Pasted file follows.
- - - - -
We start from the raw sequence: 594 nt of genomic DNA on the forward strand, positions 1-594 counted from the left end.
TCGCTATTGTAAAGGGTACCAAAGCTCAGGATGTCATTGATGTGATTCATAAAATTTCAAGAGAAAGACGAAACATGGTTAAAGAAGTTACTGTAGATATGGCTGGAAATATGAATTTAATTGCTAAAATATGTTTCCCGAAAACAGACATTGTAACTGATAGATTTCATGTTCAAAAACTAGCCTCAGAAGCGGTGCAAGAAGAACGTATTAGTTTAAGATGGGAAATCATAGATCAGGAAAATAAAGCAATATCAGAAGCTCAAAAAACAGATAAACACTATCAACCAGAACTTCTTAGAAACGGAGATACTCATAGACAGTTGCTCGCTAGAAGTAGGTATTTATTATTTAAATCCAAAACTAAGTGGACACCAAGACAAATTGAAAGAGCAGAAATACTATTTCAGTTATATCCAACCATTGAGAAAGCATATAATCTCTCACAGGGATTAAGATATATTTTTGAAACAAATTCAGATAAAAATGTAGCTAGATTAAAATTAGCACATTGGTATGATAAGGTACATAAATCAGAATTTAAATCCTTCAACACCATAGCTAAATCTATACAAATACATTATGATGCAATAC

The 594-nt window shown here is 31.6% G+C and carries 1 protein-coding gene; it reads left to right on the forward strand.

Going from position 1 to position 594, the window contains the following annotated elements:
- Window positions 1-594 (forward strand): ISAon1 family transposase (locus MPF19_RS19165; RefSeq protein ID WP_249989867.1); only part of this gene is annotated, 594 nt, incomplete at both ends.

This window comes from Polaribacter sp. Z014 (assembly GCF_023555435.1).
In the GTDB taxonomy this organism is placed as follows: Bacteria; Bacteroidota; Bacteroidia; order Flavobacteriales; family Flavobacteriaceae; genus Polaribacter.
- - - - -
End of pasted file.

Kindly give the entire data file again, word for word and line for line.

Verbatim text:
We start from the raw sequence: 594 nt of genomic DNA on the forward strand, positions 1-594 counted from the left end.
TCGCTATTGTAAAGGGTACCAAAGCTCAGGATGTCATTGATGTGATTCATAAAATTTCAAGAGAAAGACGAAACATGGTTAAAGAAGTTACTGTAGATATGGCTGGAAATATGAATTTAATTGCTAAAATATGTTTCCCGAAAACAGACATTGTAACTGATAGATTTCATGTTCAAAAACTAGCCTCAGAAGCGGTGCAAGAAGAACGTATTAGTTTAAGATGGGAAATCATAGATCAGGAAAATAAAGCAATATCAGAAGCTCAAAAAACAGATAAACACTATCAACCAGAACTTCTTAGAAACGGAGATACTCATAGACAGTTGCTCGCTAGAAGTAGGTATTTATTATTTAAATCCAAAACTAAGTGGACACCAAGACAAATTGAAAGAGCAGAAATACTATTTCAGTTATATCCAACCATTGAGAAAGCATATAATCTCTCACAGGGATTAAGATATATTTTTGAAACAAATTCAGATAAAAATGTAGCTAGATTAAAATTAGCACATTGGTATGATAAGGTACATAAATCAGAATTTAAATCCTTCAACACCATAGCTAAATCTATACAAATACATTATGATGCAATAC

The 594-nt window shown here is 31.6% G+C and carries 1 protein-coding gene; it reads left to right on the forward strand.

Going from position 1 to position 594, the window contains the following annotated elements:
- Window positions 1-594 (forward strand): ISAon1 family transposase (locus MPF19_RS19165; RefSeq protein ID WP_249989867.1); only part of this gene is annotated, 594 nt, incomplete at both ends.

This window comes from Polaribacter sp. Z014 (assembly GCF_023555435.1).
In the GTDB taxonomy this organism is placed as follows: Bacteria; Bacteroidota; Bacteroidia; order Flavobacteriales; family Flavobacteriaceae; genus Polaribacter.